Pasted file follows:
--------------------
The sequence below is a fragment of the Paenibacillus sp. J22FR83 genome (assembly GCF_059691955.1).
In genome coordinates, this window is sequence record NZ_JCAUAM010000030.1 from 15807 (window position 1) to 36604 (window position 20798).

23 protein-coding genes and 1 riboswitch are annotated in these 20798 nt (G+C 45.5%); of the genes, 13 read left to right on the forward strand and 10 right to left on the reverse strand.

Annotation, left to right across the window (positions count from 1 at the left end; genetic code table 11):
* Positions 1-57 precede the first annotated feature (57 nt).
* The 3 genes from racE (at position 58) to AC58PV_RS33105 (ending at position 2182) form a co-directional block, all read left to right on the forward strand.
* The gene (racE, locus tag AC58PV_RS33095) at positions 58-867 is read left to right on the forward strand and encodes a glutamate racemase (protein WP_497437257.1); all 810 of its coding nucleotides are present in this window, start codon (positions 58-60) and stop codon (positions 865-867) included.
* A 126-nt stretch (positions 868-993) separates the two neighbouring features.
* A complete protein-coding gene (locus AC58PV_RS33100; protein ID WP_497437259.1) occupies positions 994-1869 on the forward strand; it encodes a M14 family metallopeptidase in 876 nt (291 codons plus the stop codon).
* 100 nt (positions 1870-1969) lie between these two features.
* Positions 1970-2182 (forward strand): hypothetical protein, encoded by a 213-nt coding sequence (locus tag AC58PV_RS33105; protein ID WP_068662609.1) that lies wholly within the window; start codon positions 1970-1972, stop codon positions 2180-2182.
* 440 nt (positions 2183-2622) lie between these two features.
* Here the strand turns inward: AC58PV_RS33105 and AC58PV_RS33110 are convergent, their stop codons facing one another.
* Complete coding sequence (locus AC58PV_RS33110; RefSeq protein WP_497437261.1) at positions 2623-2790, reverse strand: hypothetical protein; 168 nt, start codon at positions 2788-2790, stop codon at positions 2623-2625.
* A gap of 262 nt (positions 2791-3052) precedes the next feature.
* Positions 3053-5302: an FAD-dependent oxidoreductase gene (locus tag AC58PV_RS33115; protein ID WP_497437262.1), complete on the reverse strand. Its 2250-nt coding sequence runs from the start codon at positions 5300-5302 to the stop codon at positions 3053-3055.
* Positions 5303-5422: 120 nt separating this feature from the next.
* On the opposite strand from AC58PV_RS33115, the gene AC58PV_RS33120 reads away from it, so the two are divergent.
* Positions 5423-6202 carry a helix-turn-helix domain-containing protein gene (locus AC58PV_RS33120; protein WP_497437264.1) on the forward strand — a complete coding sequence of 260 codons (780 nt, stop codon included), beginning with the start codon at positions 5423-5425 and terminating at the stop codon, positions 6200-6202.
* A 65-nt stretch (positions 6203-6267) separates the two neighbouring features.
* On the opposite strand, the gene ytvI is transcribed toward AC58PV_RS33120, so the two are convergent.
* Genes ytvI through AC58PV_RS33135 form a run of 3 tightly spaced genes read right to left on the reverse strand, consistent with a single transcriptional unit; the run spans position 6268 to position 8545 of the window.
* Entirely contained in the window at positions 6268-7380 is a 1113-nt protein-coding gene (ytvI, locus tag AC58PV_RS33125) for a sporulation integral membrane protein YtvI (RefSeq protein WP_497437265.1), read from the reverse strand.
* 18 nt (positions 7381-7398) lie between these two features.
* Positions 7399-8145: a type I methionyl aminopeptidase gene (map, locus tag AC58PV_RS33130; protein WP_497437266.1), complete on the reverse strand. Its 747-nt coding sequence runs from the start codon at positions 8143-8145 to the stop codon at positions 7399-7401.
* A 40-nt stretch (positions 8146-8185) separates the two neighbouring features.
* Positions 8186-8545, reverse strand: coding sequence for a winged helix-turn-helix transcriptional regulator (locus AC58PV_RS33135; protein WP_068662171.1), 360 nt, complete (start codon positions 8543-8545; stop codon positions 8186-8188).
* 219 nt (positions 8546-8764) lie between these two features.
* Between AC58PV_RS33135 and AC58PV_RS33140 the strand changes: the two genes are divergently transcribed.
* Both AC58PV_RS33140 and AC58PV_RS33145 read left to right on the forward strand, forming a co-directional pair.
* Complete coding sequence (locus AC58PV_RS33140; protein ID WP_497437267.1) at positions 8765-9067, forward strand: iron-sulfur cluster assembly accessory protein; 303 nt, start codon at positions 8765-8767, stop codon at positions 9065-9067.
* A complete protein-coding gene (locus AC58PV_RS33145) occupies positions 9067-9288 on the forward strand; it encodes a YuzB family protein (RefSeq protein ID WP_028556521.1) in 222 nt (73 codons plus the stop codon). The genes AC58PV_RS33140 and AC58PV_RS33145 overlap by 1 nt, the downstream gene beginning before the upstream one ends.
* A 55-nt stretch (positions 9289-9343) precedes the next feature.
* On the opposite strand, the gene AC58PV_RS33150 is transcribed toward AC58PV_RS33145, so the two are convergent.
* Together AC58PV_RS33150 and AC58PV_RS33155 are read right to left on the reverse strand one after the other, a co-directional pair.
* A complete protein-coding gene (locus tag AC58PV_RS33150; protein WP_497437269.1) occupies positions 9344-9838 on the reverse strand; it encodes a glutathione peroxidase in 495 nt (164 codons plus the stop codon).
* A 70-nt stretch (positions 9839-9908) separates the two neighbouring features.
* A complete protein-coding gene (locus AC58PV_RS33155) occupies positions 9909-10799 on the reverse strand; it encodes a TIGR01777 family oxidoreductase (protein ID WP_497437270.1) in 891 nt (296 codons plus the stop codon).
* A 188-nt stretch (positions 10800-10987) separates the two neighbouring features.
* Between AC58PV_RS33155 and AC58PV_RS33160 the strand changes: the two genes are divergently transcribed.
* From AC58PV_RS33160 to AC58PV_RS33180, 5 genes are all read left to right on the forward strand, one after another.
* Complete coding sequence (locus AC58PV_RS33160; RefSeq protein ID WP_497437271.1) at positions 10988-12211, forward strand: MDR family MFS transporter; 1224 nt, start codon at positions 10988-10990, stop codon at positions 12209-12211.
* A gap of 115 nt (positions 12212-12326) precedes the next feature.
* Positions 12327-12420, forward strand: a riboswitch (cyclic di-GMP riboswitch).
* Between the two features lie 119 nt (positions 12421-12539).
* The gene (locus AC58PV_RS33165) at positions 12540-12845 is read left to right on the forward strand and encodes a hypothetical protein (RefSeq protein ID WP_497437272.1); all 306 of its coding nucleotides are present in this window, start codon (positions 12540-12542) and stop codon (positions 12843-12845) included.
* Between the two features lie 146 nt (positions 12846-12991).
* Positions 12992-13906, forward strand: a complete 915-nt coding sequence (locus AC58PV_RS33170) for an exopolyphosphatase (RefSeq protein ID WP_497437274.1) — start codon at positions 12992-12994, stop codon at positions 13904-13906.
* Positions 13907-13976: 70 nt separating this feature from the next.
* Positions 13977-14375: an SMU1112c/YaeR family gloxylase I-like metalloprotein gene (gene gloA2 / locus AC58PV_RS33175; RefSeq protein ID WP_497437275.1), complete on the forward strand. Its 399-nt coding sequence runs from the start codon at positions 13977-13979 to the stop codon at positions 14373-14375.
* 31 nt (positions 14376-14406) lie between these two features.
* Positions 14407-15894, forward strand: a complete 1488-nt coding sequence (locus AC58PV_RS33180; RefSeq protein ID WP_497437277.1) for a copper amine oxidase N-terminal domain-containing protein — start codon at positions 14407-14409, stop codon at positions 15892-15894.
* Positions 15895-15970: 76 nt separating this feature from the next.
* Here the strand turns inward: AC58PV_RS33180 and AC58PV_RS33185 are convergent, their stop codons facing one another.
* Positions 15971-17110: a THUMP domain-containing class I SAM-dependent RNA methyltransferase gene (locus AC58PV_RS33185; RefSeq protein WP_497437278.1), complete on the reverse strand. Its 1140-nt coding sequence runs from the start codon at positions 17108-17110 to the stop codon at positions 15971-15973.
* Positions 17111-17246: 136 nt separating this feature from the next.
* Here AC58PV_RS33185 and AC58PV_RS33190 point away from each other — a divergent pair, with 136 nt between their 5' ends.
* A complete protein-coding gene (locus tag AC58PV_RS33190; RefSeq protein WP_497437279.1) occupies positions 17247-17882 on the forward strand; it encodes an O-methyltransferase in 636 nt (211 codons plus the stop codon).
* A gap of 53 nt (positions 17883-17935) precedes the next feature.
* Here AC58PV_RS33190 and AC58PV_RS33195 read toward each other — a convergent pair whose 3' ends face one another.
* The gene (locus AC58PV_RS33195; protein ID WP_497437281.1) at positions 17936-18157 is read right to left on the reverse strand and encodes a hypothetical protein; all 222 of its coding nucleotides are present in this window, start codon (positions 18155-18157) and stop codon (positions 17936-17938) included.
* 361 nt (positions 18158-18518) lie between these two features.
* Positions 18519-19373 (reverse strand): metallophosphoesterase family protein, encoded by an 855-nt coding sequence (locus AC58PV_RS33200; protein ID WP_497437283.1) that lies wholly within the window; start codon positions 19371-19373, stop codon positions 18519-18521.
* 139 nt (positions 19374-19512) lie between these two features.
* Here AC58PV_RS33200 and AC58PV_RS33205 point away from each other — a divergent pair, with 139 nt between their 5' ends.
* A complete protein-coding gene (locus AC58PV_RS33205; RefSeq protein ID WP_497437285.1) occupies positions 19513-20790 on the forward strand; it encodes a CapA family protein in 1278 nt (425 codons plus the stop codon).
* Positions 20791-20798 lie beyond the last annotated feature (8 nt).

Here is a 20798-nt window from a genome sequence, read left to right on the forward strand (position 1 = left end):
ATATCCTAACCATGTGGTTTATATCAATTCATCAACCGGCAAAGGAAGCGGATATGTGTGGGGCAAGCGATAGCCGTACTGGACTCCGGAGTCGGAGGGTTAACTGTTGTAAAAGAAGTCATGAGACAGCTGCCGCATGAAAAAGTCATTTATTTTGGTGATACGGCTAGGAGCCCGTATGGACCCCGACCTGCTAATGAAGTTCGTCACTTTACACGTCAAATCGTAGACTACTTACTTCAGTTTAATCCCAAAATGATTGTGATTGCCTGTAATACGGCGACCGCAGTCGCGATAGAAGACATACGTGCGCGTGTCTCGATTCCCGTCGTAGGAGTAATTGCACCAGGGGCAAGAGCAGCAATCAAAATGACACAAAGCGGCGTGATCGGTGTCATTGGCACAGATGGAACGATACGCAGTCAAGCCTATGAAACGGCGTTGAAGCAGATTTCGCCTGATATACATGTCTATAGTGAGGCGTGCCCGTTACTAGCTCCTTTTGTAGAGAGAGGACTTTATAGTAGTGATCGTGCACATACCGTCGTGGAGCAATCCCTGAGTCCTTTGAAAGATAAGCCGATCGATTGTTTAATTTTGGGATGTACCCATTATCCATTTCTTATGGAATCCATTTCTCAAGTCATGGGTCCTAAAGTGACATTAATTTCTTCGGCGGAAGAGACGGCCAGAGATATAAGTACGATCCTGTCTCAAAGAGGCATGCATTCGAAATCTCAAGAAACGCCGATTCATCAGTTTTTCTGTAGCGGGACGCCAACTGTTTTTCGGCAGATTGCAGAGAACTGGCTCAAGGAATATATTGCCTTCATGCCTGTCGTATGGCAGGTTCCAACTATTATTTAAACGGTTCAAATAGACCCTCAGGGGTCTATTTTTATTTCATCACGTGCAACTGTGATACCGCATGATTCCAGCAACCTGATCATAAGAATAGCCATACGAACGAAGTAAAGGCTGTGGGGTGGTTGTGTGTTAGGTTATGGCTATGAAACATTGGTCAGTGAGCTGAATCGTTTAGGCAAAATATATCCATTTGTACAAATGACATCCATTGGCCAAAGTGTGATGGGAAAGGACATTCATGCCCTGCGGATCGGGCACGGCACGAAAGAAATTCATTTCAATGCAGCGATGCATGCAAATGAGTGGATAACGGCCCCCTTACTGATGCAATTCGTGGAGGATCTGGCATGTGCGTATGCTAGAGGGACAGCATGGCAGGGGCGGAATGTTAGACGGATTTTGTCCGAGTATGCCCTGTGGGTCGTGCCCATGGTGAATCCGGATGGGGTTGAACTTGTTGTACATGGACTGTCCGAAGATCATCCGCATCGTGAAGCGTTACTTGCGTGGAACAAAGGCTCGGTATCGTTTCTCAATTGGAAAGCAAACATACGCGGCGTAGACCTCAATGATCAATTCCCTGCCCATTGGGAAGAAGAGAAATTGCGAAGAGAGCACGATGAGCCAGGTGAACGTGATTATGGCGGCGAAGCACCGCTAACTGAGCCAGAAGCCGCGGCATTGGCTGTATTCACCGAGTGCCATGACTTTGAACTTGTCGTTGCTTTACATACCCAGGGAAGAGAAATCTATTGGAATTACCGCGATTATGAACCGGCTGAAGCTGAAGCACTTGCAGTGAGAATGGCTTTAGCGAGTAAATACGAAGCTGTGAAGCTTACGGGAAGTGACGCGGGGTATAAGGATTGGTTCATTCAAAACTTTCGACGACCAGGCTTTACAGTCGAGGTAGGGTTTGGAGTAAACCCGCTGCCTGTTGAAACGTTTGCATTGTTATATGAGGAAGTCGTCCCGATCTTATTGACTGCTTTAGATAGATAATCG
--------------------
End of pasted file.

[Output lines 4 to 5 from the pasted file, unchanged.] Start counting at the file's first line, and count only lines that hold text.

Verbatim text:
Annotation, left to right across the window (positions count from 1 at the left end; genetic code table 11):
* Positions 1-57 precede the first annotated feature (57 nt).